What if–? “What would have happened if we hadn’t intervened and he’d died?” As C.S. Lewis’s lion told the kids in Narnia (in the last book), that’s not for us to know. It’s what makes time travel so treacherous. It “would torment Keogh for the rest of his life.”
You may not think the words in the headline above belong in the same sentence, but history throws up some intriguing links sometimes. This one caught my eye a while back, but I think now is a fitting time to share it.
We’re fast approaching the 138th anniversary of, arguably, America’s most ignominious military defeat. It was on June 25, 1876, that a bunch of ‘savages’ under Chief Sitting Bull aninhilated the command of the charismatic, vainglorious Colonel George Armstrong Custer at the Battle of Little Bighorn.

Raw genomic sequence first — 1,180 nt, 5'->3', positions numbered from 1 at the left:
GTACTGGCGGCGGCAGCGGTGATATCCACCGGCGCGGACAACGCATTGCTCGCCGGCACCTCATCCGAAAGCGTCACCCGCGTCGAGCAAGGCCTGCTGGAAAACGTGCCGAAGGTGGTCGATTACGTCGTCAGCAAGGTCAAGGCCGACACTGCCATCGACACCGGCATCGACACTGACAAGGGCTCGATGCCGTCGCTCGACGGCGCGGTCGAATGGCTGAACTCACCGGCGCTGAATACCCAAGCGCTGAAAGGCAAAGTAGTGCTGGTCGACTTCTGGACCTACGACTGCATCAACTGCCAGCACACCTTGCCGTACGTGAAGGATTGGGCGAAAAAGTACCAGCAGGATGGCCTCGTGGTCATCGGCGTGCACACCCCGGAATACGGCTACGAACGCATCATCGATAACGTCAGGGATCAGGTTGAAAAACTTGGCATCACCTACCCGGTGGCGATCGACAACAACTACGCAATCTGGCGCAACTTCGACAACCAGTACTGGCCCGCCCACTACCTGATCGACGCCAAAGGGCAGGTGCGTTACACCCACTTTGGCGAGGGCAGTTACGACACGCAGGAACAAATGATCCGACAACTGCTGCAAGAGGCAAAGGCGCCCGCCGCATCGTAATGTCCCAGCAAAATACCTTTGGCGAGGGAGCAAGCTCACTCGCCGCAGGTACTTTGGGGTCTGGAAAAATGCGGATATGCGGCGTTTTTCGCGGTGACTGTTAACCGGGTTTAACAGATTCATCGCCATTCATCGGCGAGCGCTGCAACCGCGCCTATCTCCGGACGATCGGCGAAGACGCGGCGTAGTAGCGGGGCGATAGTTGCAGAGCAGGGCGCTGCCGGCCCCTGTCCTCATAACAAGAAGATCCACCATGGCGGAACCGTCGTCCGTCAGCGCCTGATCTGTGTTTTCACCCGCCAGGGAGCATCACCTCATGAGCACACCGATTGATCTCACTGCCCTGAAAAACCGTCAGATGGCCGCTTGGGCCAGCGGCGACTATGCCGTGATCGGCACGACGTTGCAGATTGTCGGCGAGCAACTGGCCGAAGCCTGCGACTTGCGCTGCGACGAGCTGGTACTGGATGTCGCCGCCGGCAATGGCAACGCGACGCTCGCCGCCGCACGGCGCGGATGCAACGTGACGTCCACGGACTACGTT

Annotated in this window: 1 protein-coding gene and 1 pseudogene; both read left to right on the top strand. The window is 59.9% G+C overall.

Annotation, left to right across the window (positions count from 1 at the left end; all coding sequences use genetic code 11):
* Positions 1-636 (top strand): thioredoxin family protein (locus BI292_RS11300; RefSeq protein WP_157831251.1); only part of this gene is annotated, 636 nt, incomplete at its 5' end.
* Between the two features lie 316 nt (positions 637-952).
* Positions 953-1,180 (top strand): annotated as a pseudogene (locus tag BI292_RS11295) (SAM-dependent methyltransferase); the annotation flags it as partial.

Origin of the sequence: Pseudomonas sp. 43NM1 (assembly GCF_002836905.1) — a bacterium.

‘Custer’s Last Stand’, as it became known in the media, was portrayed as a noble fight in which over 200 men lost their lives fighting a force of approximately 2,000 Indian warriors.
The iconic image of the day was of Custer, his golden locks flowing in the wind, standing shoulder to shoulder with his men as…
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